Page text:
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Mulleny v. McDonald

Supreme Court of New York, Appellate Division

February 19, 1909

MULLENY
v.
MCDONALD ET AL.

Appeal from Trial Term, New York County.

Action for personal injuries by William Mulleny against Ranald H. McDonald and another, copartners, doing business under the firm name of Ranald H. McDonald & Co. From a judgment for plaintiff, and from an order denying a new trial, defendants appeal. Reversed.

Where an employé sues for injuries caused by being hit by a brick falling from a floor above in a building where he was at work, he must show what caused it to fall, that bricks had fallen before, and that defendant had notice.

Frank Verner Johnson (Louis Cohn, of counsel), for appellants.

Thomas J. O'Neill (Andrew Byrne, of counsel), for respondent.

Argued before PATTERSON, P. J., and INGRAHAM, McLAUGHLIN, CLARKE, and HOUGHTON, JJ.

CLARKE, J.

The plaintiff was employed by defendants as a laborer in a building which was being remodeled. The defendants were the general contractors. There were two separate contractors working on the building. Frank M. Tench & Co. were doing the iron work, and Edward F. Roach the bricklaying and mason work. It was a loft building. The old side walls remained up. The bricklayers were cutting out what were called " chasers" in the walls, about 16 inches wide and about 12 inches deep, to set the steel columns in to carry the floor beams. The defendants cleaned away the dirt, handled the [115 N.Y.S. 31] lumber, and did all the carpenter work upon the building. The plaintiff, a direct employe of the defendants, had been working upon the building two weeks at the time of the accident. He was engaged with other men in unloading a load of lumber, and with another man had just carried in a beam from the street, on the first floor, level with the sidewalk. As he was going out for another beam, and about 10 yards from the front, he was struck upon the shoulder with what is described as a " clodded brick" -that is, a brick with mortar attached to it-which fell from the floor above, and suffered a dislocation of the shoulder and two fractured ribs. This action is under the common law. The learned court charged the jury, inter alia, as follows:

" It appears from the testimony here that there were other contractors upon the work on that building, and if you, gentlemen, are not satisfied that this accident happened as the result of the negligence of this defendant, then the verdict of the jury should be for the defendant. If this accident happened through the negligence of any other contractor, his agents or servants, who are engaged in working upon that building, then this defendant cannot be held liable for the negligence of those contractors, their agents or servants. If this accident happened through the negligence of a fellow servant or coworkman of this plaintiff-that is, through the negligence of some agent or servant who was employed by this defendant-then under the law the verdict of the jury should be for the defendant. This plaintiff, in engaging in work of this character, assumed the risks that were ordinarily incident to work of that kind, and if he suffered injury as the result of such a risk as was incident to the business, and only because of such a risk, then the verdict of the jury should be for the defendant. The claim here that the plaintiff seeks to sustain is based, as I said, upon the ground that this defendant failed to provide him with a reasonably safe place in which to discharge his work.*** It is for you to determine whether or not this defendant omitted to exercise that degree of care and prudence in providing a safe place for his employes to work which ordinary prudence and caution requires him to exercise."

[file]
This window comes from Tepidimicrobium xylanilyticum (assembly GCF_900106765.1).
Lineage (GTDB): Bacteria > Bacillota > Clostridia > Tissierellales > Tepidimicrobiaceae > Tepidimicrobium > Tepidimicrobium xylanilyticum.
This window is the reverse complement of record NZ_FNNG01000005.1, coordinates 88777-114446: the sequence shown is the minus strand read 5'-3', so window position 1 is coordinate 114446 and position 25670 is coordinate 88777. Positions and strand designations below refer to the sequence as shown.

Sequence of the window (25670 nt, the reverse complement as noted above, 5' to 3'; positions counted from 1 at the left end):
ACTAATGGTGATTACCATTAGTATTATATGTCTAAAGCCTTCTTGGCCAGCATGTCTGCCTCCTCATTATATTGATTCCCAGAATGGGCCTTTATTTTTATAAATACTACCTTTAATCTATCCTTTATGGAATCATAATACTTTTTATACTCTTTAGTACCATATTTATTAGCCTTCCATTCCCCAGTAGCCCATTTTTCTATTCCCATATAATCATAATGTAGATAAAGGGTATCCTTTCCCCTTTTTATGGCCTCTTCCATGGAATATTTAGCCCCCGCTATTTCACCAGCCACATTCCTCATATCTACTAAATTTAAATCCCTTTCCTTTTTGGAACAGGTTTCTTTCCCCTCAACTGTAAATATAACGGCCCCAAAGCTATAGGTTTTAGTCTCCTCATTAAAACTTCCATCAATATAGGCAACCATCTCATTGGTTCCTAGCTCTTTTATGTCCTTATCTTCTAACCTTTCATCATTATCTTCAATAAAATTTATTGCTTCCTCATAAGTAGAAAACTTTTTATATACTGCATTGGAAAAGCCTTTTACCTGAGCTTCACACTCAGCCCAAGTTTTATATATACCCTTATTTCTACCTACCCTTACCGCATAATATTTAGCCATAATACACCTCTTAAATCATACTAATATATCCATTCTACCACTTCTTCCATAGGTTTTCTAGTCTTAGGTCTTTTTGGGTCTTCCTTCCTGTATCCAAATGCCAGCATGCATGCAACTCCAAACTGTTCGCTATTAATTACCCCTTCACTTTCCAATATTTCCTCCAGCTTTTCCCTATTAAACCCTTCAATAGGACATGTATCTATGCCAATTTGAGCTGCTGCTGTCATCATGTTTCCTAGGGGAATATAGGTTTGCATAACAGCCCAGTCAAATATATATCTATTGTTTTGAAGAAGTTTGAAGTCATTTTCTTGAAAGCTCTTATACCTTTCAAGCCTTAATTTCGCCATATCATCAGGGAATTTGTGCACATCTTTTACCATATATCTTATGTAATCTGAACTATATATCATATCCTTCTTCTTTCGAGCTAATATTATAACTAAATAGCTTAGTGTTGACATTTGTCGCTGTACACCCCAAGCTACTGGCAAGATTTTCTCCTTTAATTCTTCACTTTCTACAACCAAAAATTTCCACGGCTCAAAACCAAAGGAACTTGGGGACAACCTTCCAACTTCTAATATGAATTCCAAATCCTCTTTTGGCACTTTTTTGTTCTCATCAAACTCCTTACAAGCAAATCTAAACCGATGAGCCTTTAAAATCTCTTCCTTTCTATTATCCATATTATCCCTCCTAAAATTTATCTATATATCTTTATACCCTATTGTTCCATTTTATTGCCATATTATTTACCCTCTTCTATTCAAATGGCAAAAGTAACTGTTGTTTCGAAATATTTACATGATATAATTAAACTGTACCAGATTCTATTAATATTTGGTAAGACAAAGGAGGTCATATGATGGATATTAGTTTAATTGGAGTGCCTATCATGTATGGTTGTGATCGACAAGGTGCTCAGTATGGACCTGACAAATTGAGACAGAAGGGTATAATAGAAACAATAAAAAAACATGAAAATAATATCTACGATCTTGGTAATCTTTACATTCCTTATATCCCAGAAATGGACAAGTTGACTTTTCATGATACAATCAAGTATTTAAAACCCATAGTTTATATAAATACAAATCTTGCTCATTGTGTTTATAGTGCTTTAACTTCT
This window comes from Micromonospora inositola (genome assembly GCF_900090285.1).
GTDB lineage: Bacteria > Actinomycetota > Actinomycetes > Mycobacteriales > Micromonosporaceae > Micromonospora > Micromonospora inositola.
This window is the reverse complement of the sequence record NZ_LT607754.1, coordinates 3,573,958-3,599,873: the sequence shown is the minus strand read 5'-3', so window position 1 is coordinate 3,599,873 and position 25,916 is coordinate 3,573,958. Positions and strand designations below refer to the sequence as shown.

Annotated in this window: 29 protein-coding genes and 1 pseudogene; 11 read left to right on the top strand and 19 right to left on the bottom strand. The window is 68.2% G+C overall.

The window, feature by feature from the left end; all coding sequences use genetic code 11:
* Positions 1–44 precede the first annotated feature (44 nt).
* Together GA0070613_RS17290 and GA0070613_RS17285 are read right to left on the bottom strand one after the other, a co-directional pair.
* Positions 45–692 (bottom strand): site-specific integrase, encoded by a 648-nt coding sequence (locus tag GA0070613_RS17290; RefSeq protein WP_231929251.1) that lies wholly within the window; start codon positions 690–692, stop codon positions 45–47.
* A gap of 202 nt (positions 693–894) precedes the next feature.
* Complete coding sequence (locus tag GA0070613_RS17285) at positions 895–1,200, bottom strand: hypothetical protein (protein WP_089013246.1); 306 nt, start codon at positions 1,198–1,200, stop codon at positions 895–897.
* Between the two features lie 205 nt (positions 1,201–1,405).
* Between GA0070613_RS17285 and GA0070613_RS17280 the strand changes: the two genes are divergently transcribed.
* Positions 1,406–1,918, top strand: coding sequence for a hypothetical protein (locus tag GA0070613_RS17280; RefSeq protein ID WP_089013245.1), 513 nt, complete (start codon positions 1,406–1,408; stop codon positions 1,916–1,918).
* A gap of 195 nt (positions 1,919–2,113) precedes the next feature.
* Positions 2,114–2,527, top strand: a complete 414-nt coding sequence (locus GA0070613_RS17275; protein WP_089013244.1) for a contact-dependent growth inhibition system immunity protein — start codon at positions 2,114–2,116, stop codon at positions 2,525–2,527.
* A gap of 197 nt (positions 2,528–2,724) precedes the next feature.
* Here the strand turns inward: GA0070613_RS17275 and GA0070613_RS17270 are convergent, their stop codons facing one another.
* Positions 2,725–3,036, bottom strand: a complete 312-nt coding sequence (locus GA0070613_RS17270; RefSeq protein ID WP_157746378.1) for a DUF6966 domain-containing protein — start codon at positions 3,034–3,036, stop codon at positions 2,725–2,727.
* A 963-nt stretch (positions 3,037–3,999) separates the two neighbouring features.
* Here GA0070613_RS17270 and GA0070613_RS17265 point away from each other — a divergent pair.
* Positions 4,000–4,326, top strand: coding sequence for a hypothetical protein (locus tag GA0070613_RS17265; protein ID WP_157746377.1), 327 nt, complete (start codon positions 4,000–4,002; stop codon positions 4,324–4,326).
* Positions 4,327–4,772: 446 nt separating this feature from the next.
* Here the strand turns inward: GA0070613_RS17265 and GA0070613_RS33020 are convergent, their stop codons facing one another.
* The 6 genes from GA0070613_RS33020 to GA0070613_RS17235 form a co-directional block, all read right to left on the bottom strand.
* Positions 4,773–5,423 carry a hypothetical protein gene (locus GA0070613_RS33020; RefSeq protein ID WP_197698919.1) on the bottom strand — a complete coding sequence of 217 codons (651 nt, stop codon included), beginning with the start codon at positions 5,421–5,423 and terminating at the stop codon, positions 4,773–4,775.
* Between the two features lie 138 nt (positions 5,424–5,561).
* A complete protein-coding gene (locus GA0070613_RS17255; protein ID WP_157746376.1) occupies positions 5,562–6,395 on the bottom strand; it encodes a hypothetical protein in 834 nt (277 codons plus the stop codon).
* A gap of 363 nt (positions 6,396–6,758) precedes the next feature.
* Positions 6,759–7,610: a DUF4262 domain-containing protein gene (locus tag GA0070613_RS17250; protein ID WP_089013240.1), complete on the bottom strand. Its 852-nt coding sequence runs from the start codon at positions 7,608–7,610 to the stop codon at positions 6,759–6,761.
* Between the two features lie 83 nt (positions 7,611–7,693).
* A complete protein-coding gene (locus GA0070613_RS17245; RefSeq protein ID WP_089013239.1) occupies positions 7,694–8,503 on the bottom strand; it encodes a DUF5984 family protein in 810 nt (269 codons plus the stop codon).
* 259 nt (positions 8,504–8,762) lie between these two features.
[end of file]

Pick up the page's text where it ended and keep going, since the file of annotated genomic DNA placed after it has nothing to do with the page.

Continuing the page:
The defendants excepted to the submission to the jury whether or not defendants furnished a safe place for the plaintiff to work, and again asked the court to charge that, if the negligent act of any of the employes of the defendants caused the brick to fall, the verdict must be for the defendant, and the court so charged. There is no proof of who dropped the brick. The defendants gave evidence tending to show that the people on the floor above were all employes of the mason. The plaintiff undertook to show that everybody in the building was an employe of the defendants; but under the law of the case, as laid down by the court, the jury had no right to infer that the defendants were liable from the mere fact that the brick fell and struck the plaintiff. The court also charged that, whether the brick was dropped by an employe of an independent contractor or by a fellow workman, the defendants were not responsible. There was a failure to prove by whom it was dropped, what particular work was going on when it was dropped, or where it fell from, except that it fell from the floor above.

The sole ground for recovery, as sent to the jury, was the obligation to furnish a safe place. Plaintiff's witness Cox testified:

" That clodded brick fell from the floor above. There was double scaffolding at the time on the floor above.*** This floor, from which this brick fell on the plaintiff, was covered so that it was safe for pedestrians to walk on; but there were openings in it, and on the floor of the building, or at least in [115 N.Y.S. 32] the front of the space that they had planked in, there was nothing on the front of it."

He was asked:

" Is there any method ordinarily employed in the business to prevent the falling of brick from such floors ...

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